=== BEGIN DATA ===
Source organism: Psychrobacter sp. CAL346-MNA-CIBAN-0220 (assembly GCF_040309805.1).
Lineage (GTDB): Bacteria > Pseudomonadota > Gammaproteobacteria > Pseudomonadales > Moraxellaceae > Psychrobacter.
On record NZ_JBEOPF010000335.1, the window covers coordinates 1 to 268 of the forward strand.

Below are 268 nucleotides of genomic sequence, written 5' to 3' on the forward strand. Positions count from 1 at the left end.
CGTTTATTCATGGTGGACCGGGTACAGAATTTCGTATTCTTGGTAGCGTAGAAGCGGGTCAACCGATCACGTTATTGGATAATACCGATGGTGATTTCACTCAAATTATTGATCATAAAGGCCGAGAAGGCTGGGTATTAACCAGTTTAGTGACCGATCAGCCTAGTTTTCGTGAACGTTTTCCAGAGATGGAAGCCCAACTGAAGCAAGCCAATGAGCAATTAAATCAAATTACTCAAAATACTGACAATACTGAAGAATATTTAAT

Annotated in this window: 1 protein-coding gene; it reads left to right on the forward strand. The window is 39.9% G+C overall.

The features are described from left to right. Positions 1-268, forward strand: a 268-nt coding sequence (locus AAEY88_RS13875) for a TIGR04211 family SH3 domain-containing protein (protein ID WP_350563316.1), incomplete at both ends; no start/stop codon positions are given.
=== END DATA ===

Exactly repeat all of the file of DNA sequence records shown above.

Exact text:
Source organism: Psychrobacter sp. CAL346-MNA-CIBAN-0220 (assembly GCF_040309805.1).
Lineage (GTDB): Bacteria > Pseudomonadota > Gammaproteobacteria > Pseudomonadales > Moraxellaceae > Psychrobacter.
On record NZ_JBEOPF010000335.1, the window covers coordinates 1 to 268 of the forward strand.

Below are 268 nucleotides of genomic sequence, written 5' to 3' on the forward strand. Positions count from 1 at the left end.
CGTTTATTCATGGTGGACCGGGTACAGAATTTCGTATTCTTGGTAGCGTAGAAGCGGGTCAACCGATCACGTTATTGGATAATACCGATGGTGATTTCACTCAAATTATTGATCATAAAGGCCGAGAAGGCTGGGTATTAACCAGTTTAGTGACCGATCAGCCTAGTTTTCGTGAACGTTTTCCAGAGATGGAAGCCCAACTGAAGCAAGCCAATGAGCAATTAAATCAAATTACTCAAAATACTGACAATACTGAAGAATATTTAAT

Annotated in this window: 1 protein-coding gene; it reads left to right on the forward strand. The window is 39.9% G+C overall.

The features are described from left to right. Positions 1-268, forward strand: a 268-nt coding sequence (locus AAEY88_RS13875) for a TIGR04211 family SH3 domain-containing protein (protein ID WP_350563316.1), incomplete at both ends; no start/stop codon positions are given.